The next two days look busy, but that’s nothing new for a retired lifestyle. Ask any retiree! They’ll probably say they are busier now than before. That’s because active people need to fill their time. I’m no different. So, what better use of my free time right now than to show you the pictures from the Mare Island Museum in Vallejo as promised in yesterday’s post.
Even though I’d been to Mare Island a few times before, I never visited the museum. I guess I was too busy taking photos. But since I’ve gained experience taking photos indoors without flash and tripod, this seemed like a good time to investigate what was in this large building.
What a surprise! Not only does the museum house Mare Island’s history, it also serves as a meeting place and banquet hall. Here are some images:
It’s been a few years, and I wondered how much this former naval shipyard may have changed. Mare Island, in Vallejo,was America’s first such military post on the West Coast. Established in 1854, it was closed in 1996.
When I first visited, the transformation to a multi-use of commercial, residential and other uses had begun. During one visit, we caught the sunset as it gleamed through broken windows. The old buildings were already decaying. I also visited the island to view Osprey as they nested. (Of course, I can’t find those pictures. I did notice from the pictures I did find that my shooting and editing abilities have progressed!)
So, at our recent visit, I wasn’t surprised to find small changes. Some of the buildings that were behind chain-link fencing were re-opened and turned into businesses. Some older buildings remained as was.
Window reflections told stories:
We toured the USS LCS (L) (3) 102: “A Mighty Midget.” This Landing Craft Support ship was a shallow craft vessel designed to provide close-in fire support for our troops going ashore in the amphibious landings in the Pacific during WWII. Dedicated volunteers are restoring the ship and giving tours:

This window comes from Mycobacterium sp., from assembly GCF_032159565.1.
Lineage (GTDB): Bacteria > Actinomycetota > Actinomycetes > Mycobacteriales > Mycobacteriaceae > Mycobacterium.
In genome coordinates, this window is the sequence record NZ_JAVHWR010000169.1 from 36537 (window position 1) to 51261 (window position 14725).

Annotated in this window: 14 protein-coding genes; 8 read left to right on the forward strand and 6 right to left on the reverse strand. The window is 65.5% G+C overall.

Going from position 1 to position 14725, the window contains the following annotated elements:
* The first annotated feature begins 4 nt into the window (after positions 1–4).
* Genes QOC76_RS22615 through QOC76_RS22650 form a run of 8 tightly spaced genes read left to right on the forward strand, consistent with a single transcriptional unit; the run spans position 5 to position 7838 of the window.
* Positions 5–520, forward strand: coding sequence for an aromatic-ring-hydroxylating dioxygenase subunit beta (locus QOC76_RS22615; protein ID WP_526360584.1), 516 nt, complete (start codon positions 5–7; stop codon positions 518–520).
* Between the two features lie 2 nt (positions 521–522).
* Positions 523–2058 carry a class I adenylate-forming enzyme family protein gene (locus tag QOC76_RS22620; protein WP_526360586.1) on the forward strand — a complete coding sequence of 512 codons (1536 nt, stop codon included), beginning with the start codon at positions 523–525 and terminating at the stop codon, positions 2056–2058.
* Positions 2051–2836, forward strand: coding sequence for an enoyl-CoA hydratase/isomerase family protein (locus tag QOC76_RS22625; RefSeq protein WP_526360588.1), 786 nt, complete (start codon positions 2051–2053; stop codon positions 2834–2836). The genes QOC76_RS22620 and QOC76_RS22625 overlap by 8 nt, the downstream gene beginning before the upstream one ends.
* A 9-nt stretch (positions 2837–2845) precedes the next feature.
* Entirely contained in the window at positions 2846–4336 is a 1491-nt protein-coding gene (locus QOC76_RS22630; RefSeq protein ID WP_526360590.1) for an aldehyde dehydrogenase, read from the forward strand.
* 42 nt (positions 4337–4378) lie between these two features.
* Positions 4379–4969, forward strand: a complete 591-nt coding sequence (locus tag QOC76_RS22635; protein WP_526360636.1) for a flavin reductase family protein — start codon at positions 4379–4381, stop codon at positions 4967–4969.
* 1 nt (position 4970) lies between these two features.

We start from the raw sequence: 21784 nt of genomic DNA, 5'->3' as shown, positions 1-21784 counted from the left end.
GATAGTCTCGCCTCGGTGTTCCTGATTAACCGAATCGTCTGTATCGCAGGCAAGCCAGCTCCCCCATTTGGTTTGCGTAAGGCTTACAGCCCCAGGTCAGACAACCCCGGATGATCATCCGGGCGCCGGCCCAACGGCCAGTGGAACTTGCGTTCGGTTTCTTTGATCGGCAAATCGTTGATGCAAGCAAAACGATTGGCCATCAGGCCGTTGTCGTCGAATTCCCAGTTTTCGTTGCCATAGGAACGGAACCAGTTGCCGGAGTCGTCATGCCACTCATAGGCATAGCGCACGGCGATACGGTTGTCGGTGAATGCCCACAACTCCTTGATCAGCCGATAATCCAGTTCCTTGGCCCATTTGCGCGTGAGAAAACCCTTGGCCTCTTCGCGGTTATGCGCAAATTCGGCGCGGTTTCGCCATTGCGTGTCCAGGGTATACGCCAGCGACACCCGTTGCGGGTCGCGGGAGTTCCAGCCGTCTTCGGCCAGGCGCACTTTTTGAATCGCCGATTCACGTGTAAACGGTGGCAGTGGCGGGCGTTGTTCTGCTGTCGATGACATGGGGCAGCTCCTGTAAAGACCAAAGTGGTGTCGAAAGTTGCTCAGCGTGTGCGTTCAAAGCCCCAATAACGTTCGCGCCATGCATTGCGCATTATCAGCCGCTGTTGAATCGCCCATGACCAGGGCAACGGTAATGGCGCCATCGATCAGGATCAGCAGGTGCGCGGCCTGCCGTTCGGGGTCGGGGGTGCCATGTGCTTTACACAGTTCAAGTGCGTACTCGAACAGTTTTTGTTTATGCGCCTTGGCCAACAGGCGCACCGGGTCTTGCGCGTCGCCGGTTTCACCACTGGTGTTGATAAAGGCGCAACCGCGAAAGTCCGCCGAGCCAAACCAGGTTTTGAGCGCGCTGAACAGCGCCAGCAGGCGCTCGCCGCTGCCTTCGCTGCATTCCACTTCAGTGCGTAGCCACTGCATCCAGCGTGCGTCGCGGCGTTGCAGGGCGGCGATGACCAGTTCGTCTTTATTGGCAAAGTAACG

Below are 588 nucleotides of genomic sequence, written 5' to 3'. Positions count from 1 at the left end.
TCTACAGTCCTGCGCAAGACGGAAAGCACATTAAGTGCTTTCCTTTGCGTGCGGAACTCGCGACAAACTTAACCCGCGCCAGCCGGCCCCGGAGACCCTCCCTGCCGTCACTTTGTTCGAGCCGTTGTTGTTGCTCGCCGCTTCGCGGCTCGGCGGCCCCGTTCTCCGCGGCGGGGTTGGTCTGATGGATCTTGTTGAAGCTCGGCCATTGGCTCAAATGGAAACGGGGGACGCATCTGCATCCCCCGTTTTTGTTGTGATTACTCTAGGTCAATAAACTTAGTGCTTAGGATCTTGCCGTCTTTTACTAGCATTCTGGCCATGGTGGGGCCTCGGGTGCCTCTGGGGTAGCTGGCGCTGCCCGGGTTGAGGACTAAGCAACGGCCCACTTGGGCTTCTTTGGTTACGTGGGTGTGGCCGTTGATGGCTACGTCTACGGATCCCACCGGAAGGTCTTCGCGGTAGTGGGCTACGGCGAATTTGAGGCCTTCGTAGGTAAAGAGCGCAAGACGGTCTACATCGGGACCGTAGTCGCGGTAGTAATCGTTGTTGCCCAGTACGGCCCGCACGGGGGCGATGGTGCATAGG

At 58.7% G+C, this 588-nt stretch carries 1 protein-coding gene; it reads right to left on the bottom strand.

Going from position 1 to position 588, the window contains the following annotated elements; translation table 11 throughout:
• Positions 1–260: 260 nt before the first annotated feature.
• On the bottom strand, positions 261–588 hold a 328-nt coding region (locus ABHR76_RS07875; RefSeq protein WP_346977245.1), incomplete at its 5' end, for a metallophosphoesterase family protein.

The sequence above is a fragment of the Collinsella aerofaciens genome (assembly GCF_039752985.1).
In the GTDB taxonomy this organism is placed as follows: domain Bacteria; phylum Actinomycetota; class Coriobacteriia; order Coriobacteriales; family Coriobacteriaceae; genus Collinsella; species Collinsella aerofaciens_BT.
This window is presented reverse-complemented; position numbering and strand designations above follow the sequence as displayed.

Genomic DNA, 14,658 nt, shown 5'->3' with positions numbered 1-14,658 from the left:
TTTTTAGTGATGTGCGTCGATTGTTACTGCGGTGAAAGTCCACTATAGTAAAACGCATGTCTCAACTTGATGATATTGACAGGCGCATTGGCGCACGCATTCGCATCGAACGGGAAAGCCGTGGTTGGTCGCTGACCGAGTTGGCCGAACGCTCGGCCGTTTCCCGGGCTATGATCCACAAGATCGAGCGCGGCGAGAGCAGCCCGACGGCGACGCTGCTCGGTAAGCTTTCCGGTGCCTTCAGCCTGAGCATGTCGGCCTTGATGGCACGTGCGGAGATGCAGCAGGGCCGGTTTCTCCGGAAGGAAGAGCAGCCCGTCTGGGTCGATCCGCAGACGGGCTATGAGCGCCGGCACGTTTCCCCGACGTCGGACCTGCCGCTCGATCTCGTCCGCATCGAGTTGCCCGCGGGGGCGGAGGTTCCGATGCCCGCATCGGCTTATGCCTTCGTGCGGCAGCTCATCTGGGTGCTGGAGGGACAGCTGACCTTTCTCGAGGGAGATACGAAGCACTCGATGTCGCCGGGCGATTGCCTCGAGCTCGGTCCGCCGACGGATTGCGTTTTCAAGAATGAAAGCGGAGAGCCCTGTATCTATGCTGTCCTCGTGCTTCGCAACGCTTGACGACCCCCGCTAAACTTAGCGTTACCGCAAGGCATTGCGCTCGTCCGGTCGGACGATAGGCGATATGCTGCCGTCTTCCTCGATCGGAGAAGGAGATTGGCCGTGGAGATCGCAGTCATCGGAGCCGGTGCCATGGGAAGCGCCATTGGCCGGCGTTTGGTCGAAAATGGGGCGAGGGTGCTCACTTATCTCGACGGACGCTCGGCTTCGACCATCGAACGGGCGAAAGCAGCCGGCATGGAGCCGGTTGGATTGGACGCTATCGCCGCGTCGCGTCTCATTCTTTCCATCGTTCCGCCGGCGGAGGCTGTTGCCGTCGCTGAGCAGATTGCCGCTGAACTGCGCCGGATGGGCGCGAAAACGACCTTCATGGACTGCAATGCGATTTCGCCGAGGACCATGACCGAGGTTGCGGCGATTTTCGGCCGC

We also toured the Mare Island Museum, and I’ll show you those images in my next post. Stay tuned for part two!
When the going gets tough, the tough plow through it! Marlene and I walked between four and five miles the day we walked the length of the Embarcadero in San Francisco. Now that may be nothing to younger folks, but to seniors with feet and leg issues, it’s success!
Yes, we got some good images that day. In my previous post (part 1), I showed you some of people I photographed and told my interpretation of their stories in the captions. Some, I didn’t need to interpret like the old dog being helped into her stroller. I talked to her owners who were intent on making her last years as easy as possible.
However, I couldn’t resist taking pictures of buildings, structures and crowds. It’s amazing how many people can move along a street without problems. I also took some pictures from the ferry we picked up in Vallejo. So, to finish off our trip to San Francisco, I have some more to show you.
Skyline taken from the ferry.
Beginning our walk.
Sometimes you just have to get those lines.
Can you imagine people buying gifts to commerate their prison visit!
A tour boat leaving the harbor.
Coming down the stairs to the bottom level.
Getting close to Pier 39.
Fortunately we didn’t have to pay the big bucks to park.
Looking over the street.
This was beautiful finding a boat within a structure that framed it.
Many people have asked me what type of photography I enjoy doing. I always answer, “Everything but portriat!” Of course that leaves landscape, buildings, macro and more. One is street photography, and I don’t feel as comfortable with this as I do macro, etc.
Part of the problem is that I’m not fast enough to catch the moment. I also fail to see the opportunity. I think I can do better with some training and experience. So, I jumped on the chance to walk along the Embarcarado in San Francisco. This fun day was sponsored by the Exploring Photography Meetup group. We started at 8:30 a.m., taking the ferry from Vallejo to San Francisco. We were to walk and take photos along the way and meet back to catch the ferryferry at 4 p.m.
We were told to take small sized gear so we wouldn’t be conspicuous. So I took my D3100, my 50 mm lens and shot on aperture priority. But, how can you be conspicuous with a bunch of tourists snapping pictures! At least the D3100 was lighter than the D7100.
It was also good experience using the 50 mm prime lens. I stopped trying to twist the barrel after a while! It was a fun day as I looked for people their stories. I took so many pictures that this will be a two-part post.
So get your walking shoes on and follow along!
This couple were caring for an old dog that could barely walk.
On a smoke and talk break.
Tired and homeless.
Managing to get his belongings into the men’s room.
Just another adorable face I couldn’t resist. I had permission for this one.
He’s smiling because he just received a tip.
Imagine this: waiting in line to go to prison!
Bungee jumping delight.
This juggler had just started packing up, but put on a small show for us. Give a guy an audience!
This street artist was painting two boys while mom waited.
Okay, how many cell phones are needed to take a picture?